Thursday, August 9, 2018

Mangyans now awaiting answers, solutions

Philippine Daily Inquirer/OPINION/by Ma. Ceres P. Doyo

Big thanks to Department of Environment and Natural Resources (DENR) Secretary Roy Cimatu who, upon learning of the Alangan Mangyans’ concerns related to the construction of 13 hydropower plants (one finished, no thanks to dynamite blasting, and about to operate) and their hazardous effects on their ancestral lands, promptly flew to Oriental Mindoro last Friday to hear them out.

But, first, a reminder that today, Aug. 9, is International Day of the World’s Indigenous Peoples. Is the National Commission on Indigenous Peoples (NCIP) aware of this? The date and yearly observance were set by the UN General Assembly in 1994.

Excerpts from UN Secretary General António Guterres’ message: “Indigenous peoples have a profound spiritual connection to their lands and resources. Yet, increasingly, indigenous persons are migrating within their countries and across international borders. The reasons are complex and varied. Some are subject to displacement or relocation without their free, prior and informed consent. Others are escaping violence and conflict or the ravages of climate change and environmental degradation… Wherever they live, let us ensure that indigenous peoples enjoy recognition for their contributions and the opportunity to thrive and prosper in peace on a healthy planet.”

In this space last week, we aired the Alangan Mangyans’ concerns as spelled out in the detailed letter of the Holy Spirit Sisters to various government agencies, the DENR foremost among them. While I am writing this piece, communication is going on among the Mangyan leaders (some of whom I have met), persons of interest in government as well as environmental advocates. The Mangyans are now waiting to hear answers from their local government leaders as well as the province’s NCIP office and, more importantly, to be offered concrete solutions.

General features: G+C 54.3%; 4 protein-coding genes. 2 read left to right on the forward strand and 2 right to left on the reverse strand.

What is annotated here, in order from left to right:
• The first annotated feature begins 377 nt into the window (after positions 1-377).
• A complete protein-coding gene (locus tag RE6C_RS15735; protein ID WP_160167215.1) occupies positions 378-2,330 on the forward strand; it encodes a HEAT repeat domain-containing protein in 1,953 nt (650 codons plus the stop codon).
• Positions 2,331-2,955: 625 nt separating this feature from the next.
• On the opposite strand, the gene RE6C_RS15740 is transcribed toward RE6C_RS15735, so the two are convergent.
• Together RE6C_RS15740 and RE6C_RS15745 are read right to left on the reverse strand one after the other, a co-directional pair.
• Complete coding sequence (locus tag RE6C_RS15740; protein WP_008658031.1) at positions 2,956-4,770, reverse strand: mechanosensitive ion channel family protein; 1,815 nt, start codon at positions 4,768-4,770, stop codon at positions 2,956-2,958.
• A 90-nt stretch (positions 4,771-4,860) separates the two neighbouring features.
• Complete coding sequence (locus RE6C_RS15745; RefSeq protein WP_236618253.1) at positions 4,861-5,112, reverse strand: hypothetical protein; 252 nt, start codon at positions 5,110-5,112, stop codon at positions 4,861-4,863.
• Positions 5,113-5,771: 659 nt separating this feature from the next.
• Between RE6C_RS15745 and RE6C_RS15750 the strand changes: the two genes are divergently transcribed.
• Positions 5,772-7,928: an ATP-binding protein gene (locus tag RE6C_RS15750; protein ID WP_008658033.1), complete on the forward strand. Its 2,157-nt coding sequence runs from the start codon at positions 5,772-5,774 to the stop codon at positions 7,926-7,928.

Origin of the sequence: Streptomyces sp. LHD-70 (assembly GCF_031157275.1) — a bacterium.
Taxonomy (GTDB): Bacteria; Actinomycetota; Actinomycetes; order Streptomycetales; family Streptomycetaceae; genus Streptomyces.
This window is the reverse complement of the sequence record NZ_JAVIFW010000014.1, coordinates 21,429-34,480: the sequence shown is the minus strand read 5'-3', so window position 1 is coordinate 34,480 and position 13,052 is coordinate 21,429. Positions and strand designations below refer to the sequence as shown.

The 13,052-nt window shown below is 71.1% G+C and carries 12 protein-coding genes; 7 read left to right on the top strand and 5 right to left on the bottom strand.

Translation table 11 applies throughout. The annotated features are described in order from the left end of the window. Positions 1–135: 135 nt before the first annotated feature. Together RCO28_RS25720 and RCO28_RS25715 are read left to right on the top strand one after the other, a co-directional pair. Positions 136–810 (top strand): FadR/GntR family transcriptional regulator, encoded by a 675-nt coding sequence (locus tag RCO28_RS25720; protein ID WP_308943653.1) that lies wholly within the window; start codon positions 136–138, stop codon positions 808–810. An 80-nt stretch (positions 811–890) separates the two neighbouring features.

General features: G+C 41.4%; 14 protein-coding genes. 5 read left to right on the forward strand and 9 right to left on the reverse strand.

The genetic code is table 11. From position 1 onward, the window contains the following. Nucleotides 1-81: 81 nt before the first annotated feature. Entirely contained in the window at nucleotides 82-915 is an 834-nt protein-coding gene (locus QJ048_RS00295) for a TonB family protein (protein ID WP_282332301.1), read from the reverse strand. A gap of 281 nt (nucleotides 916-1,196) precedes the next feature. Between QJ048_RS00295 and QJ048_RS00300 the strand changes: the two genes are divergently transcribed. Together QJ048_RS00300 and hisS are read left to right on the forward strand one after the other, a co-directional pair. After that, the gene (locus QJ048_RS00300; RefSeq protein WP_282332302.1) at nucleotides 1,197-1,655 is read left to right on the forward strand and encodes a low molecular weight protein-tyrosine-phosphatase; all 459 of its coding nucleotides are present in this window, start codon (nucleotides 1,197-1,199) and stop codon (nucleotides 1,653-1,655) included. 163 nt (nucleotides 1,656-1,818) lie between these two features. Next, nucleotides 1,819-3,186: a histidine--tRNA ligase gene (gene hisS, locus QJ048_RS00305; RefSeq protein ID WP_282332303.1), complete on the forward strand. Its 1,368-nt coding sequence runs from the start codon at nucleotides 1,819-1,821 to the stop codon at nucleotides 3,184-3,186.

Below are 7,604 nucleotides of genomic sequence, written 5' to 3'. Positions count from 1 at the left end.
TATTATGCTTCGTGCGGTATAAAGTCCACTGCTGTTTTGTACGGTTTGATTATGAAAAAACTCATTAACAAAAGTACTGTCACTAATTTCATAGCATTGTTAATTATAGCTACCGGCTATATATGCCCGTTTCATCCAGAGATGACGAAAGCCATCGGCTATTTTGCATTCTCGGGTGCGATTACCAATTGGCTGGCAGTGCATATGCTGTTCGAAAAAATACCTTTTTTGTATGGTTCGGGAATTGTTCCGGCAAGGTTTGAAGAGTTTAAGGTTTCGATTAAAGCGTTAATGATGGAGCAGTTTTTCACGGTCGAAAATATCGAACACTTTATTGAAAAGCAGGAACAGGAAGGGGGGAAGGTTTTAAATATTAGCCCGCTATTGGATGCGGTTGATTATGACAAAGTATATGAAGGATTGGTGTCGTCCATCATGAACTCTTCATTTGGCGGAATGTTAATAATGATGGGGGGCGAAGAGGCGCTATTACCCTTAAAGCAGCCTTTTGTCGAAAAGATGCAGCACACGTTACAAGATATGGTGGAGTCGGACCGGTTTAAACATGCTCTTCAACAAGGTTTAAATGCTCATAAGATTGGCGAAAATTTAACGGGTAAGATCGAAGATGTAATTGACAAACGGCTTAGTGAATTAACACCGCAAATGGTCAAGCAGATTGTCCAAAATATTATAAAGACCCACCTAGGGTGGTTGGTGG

Cimatu’s visit brought some hope. As reported by Inquirer Southern Luzon correspondent Madonna T. Virola (“DENR hears out Mangyan gripes over 13 hydro projects,” 8/5/2018), Cimatu promised that a team from the Mines and Geosciences Bureau “would look into the people’s complaints and review the project details and safety aspects of the 12 other mini-hydro projects” in several Oriental Mindoro towns. Cimatu chairs the Cabinet cluster on climate change adaptation, mitigation and disaster risk reduction.

Among the Mangyans’ concerns are the dynamite blasting and tunneling by the Santa Clara International Corp. (SCIC), which is reportedly building the hydropower projects on environmentally sensitive areas. (SCIC’s top guy is said to be the same one on top of the ubiquitous chain of supermarkets gaining dominance in the Philippine landscape.)

Cimatu promised to bring up with the Department of Public Works and Highways (DPWH) the case of Naujan town, which had experienced severe flooding during the last strong typhoon. But there is another issue being raised. Can SCIC simply transfer the impending operation of the finished first of 13 hydropower plants to Catuiran Power Corp.? What gives?

So, you see, the Mangyans’ concerns call for multiagency attention, that of the DENR, NCIP, DPWH and their regional agencies and bureaus as well as the local government heads, the Naujan mayor especially. The mayor and officers of SCIC did not show up at the meeting with Mangyan leaders scheduled a couple of days ago at Balite, the village closest to SCIC’s project site.

Ano ba ’yan! As soon as Secretary Cimatu turned his back, the Mangyans were again left to themselves. The Mangyans demand transparency and government dialogue with communities concerned, and not with just a select few people who were not even officially chosen to represent them. The projects have caused divisions among them. Is this a case of divide and conquer?

As I wrote last week, the Mangyans plead for help to avert a huge disaster waiting to happen, not only to them, but also to the rest of us who look upon them to be the guardians of our environment—the forests, the fields, the rivers, the wildlife, the food sources.

Today, UN Secretary General Guterres reminds: “On this annual observance, let us commit to fully realizing the UN Declaration on the Rights of Indigenous Peoples, including the rights to self-determination and to traditional lands, territories and resources.”

Thursday, August 2, 2018

Sec. Cimatu, heed Mangyans' plea